This image from a NASA Dryden video on aircraft design and development shows how FlexSys Inc.'s morphing wing technology is being tested and evaluated to create quieter, more efficient aircraft wing systems.
A while back, in September 2006 to be exact, High-Performance Composites magazine published a Focus on Design story titled, “The changing shape of future aircraft.” The article looked at some of the new design concepts for “morphing” wings, or other aero elements, that might be reconfigured in flight for improved performance. Plenty of previous aircraft have employed shape-changing concepts, including the Wright Brothers’ 1903 Wright Flyer that used wing warping for roll stability.
The original article highlighted an interesting area of research by FlexSys Inc. (Ann Arbor, Mich., USA) for the Air Force Research Laboratory (AFRL, Wright-Patterson AFB, Ohio, USA). The company had developed a proprietary way to change the wing’s leading edge camber shape, in flight, using an elastomeric material and small servo-motor-controlled actuators. The method optimized a wing’s structure for greatly improved lift and higher lift-to-drag ratio, verified in wind tunnel tests — it was very exciting work that showed potential for significantly improving an aircraft’s fuel efficiency.
Fast-forward eight years, to today’s more pressing concerns for fuel savings and the need for quieter planes, to meet mandated noise restrictions at many airports. A NASA program, called Environmentally Responsible Aviation (ERA), begun in 2009, has taken up AFRL’s research, and is focused on reducing aircraft drag, reducing aircraft weight, reducing fuel consumption by 15 percent, reducing nitrogen oxide engine emissions by 75 percent and finally, reducing aircraft noise by approximately 12 percent. The research team is attacking these challenging goals in three ways: improved airframe design, more efficient engines and vehicle systems integration. An excellent overview of the ERA project was presented at the 2013 SAMPE Conference and Exhibition in Long Beach, Calif. by Mark Mangelsdorf, the project chief engineer for ERA, affiliated with Dryden Flight Research Center (Edwards, Calif., USA). And, a NASA video, part of a series called “NASA X” and hosted by Jennifer Pulley, aired on Feb. 4 describing recent work on ERA and FlexSys’ ongoing work in this area (here’s a link to the NASA video: www.nasa.gov/nasax/nasa-x-revolutionary-evolution-era/; go to the 18:00 mark for info on the FlexSys technology).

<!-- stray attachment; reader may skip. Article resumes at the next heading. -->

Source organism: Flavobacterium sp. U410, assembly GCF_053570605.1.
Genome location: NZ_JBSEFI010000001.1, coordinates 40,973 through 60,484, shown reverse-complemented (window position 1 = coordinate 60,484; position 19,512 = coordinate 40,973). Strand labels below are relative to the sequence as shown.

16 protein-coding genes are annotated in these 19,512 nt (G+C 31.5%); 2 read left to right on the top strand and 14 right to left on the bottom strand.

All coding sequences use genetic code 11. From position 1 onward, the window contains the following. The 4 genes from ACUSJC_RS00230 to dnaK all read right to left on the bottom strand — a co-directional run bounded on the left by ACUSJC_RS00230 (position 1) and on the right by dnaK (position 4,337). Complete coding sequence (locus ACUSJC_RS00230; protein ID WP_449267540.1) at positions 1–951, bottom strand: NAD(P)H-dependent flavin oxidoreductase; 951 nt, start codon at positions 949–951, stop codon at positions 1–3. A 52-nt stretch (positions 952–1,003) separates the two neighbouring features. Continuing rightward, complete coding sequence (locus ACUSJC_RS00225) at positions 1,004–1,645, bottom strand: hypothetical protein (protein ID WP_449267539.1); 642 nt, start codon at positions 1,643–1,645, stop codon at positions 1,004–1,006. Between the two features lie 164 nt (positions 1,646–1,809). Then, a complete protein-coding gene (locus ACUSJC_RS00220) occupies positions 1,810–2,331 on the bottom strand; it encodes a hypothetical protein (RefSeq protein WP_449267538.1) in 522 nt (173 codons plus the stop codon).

One of the big points made on the video is that new, lightweight and fuel efficient jet engines have gotten so quiet that now an aircraft’s landing gear, flaps and slats have taken over as primary noisemakers. Tom Rigney, the manager of the adaptive compliant trailing edge project (part of the ERA) is working with FlexSys on a new type of aircraft flap that can morph to reduce drag, and noise, using a repurposed Gulfstream business jet to test the technology in actual flight conditions. The “highly reliable, deformable structure” that FlexSys had designed (shown in the video) changes shape during takeoff and landing, says Rigney: “The reason we have this airplane is to do an experiment with this adaptive trailing edge morphing technology. Current aircraft flaps resemble a board, with big separations and gaps between the flap and the wing. We're going to flight-demonstrate this technology, which morphs into a shape that's more uniform and connected and that makes the aircraft flap much more efficient with less drag.” Flight tests are underway now, with several flights a week over several months, with the technology ground-activated for now; equipment and sensors on the plane capture data as it’s deployed.
This is pretty big — NASA calls it a game changer for future aircraft. The most far-reaching impact of this technology is fuel savings. Studies at NASA Dryden have shown that even a 1 percent reduction in drag for the U.S. fleet of wide-body transport aircraft could result in savings of approximately $140 million per year. The FlexSys system has shown even greater potential that could result in hundreds of millions of dollars saved per year. And, the technology holds promise for reducing aircraft noise dramatically.